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ELOISA TO ABELARD.

The harmony of numbers in this poem is very fine.

It is rather drawn out to too tedious a length, altho' the pafsions vary with great judgement. It may be considered as superior to any thing in the epistotary way; and the many translations which have been made of it into the modern languages, are, in some measure, a proof of this.

N these deep solitudes and awful cells,

Where heav'nly-pensive contemplation dwells,
And ever-musing melancholy reigns ;
What means this tumult in a vestal's veins ?
Why rove my thoughts beyond this last retreat?
Why feels my heart its long-forgotten heat?
Yet, yet I love !-From Abelard it came,
And Eloïsa yet must kiss the name.

Dear, fatal name! rest ever unreveal'd,
Nor pass these lips in holy filence feal'd:
Hide it, my heart, within that close difguise,
Where, mix'd with God's, his lov'd idea lies :
O write it not, my hand--the name appears
Already written-wash it out, my tears !
In vain loft Eloïsa weeps and prays,
Her heart still dictates, and her hand obeys.

Relentless walls ! whose darksome round contains Repentant fighs, and voluntary pains:

Ye

Ye rugged rocks! which holy knees have worn;
Ye grots and caverns, shaggʻd with horrid thorn!
Shrines! where their vigils pale-ey'd virgins keep,
And pitying faints, whefe ftatues learn to weep!
Tho'cold like you, unmov’d and filent grown,
I have not yet forgot myself to fone.
All is not Heav’n’s, while Abelard has part,
Still rebel Nature holds out half my heart;
Nor pray’rs, nor fafts, its stubborn pulse restrain,
Nor tears, for ages taught to flow in vain.

Soon as thy letters, trembling, I unclose,
That well-known name awakens all my woes.
Oh name for ever sad! for ever dear!
Still breath'd in sighs, still usher'd with a tear,
I tremble, too, where-e'er my own I find,
Some dire misfortune follows close behind.
Line after line my gushing eyes o'erflow,
Led thro' a sad variety of woe;
Now warm in love, now with’ring in my bloom,
Loft in a convent's folitary gloom!
There stern Religion quench'd th' unwilling flame,
There dy'd the best of pasīions, Love and Fame.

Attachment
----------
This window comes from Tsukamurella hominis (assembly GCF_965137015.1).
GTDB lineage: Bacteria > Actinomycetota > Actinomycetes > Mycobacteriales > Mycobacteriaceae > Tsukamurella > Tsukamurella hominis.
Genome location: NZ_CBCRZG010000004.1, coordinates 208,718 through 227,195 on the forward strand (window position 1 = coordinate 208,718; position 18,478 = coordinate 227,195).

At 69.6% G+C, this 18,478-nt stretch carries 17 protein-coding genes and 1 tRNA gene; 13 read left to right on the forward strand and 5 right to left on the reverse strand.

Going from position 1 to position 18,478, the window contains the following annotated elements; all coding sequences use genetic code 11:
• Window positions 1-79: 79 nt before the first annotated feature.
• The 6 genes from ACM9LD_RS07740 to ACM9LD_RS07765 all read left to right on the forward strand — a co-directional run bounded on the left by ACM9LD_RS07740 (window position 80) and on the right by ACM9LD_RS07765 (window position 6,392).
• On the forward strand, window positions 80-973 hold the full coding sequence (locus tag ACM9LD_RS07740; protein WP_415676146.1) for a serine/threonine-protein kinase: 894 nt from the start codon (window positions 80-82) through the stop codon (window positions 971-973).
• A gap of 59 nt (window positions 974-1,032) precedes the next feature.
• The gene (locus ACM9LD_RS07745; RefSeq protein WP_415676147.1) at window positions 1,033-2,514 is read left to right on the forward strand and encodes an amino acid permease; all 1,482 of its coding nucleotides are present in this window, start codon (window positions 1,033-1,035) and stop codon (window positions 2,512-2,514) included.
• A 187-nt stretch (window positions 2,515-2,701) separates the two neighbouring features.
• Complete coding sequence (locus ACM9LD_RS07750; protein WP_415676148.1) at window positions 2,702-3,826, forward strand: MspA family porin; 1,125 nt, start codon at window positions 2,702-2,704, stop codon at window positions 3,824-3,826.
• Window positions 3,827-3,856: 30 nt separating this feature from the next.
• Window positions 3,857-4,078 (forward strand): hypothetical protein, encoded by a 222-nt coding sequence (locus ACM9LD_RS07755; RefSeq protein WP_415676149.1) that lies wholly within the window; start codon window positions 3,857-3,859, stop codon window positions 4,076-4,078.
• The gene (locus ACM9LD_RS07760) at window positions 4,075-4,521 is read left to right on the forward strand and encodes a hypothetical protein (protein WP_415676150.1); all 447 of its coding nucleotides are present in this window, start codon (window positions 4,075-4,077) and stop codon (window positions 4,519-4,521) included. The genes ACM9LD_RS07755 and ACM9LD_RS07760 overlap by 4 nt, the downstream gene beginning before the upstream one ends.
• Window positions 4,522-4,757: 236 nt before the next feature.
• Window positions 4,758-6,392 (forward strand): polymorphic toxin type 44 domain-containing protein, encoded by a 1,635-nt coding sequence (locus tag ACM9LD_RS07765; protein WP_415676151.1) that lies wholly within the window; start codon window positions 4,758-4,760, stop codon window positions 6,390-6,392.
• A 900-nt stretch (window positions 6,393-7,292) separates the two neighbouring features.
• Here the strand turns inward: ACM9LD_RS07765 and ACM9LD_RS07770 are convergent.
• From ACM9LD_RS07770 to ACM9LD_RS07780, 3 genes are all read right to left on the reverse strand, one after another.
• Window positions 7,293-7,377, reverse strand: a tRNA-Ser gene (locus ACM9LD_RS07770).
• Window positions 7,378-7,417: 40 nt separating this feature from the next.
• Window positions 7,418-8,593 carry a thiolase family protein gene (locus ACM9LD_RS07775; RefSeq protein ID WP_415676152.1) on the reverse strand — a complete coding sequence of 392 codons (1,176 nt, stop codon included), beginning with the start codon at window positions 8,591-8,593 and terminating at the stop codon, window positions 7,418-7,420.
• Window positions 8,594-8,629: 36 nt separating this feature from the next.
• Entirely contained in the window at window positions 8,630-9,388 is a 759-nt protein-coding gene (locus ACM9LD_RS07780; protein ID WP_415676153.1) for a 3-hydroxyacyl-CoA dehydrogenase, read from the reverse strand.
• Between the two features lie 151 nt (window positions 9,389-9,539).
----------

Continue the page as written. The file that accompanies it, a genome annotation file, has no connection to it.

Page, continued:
Yet write, oh write me all, that I may join
Griefs to thy griefs, and echo fighs to thine.
Nor foes nor fortune take this pow'r away;
And is my Abelard less kind than they?
Tears still are mine, and those I need not spare,
Love but demands what else were shed in pray'r ;
No happier task these faded eyes pursue ;
To read and weep is all they now can do.

Then

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Then share thy pain, allow that sad relief; Ah, more than Mare it, give me all thy grief. Heav'n first taught letters for some wretch's aid, Some banith'd lover, or some captive maid ; They live, they speak, they breathe what love inspires, Warm from the soul, and faithful to its fires, The virgin's wish without her fears impart, Excuse the blush, and pour out all the heart; Speed the soft intercourse from soul to soul, And waft a figh from Indus to the Pole. Thou know'ft how guiltless first I met thy flame, When Love approach'd me under Friendship’s name; My fancy form’d thee of angelic kind, Some emanation of th' All-beauteous Mind. Those smiling eyes, attemp’ring ev'ry ray, Shone sweetly lambent with celestial day. Guiltless I gaz'd; Heav'n listen’d while you sung; And truths divine came mended from that tongue. From lips like those what precept fail'd to move? Too foon they taught me 'twas no sin to love : Back thro' the paths of pleasing sense I ran, Nor wilh'd an Angel, whom I lov'd a Man. Dim and remote the joys of saints I fee; Nor envy them that Heav'n I lose for thee.

How oft, when press'd to marriage, have I said, Curse on all laws but those which love has made ! Love, free as air, at sight of human ties, Spreads his light wings, and in a moment flies. Let wealth, let honour, wait the wedded dame, August her deed, and sacred be her fame; Vol. I.

F

Before

Before true passion all those views remove,
Fame, wealth, and honour! what are you to love?
The jealous god, when we prophane his fires,
Those restless passions in revenge inspires,
And bids them make mistaken mortals groan,
Who seek in love for aught but love alone.
Should at

my

feet the world's great master fall,
Himself, his throne, his world, I'd scorn 'em all;
Not Cæsar's empress would I deign to prove;
No, make me mistress to the man I love.
If there be yet' another name more free,
More fond than mistress, make me that to thee!
Oh! happy state, when fouls each other draw,
When love is liberty, and nature law;
All then is full, poffefling, and possess’d,
No craving void left aching in the breast :
Ev'n thought meets thought, ere from the lips it part,
And each warm wish springs mutual from the heart.
This sure is bliss (if bliss on earth there be)
And once the lot of Abelard and me.

Alas how chang’d! what sudden horrors rise !
A naked lover bound and bleeding lies!
Where, where was Eloïse ? her voice, her hand,
Her ponyard had oppos'd the dire command.
Barbarian, fay! that bloody ftroke restrain;
The crime was common, common be the pain.
I can no more ; by Mame, by rage suppress’d,
Let tears and burning blushes speak the rest.

Canft thou forget that fad, that folemn day,
When victims at yon altar's foot we lay ?

Canít

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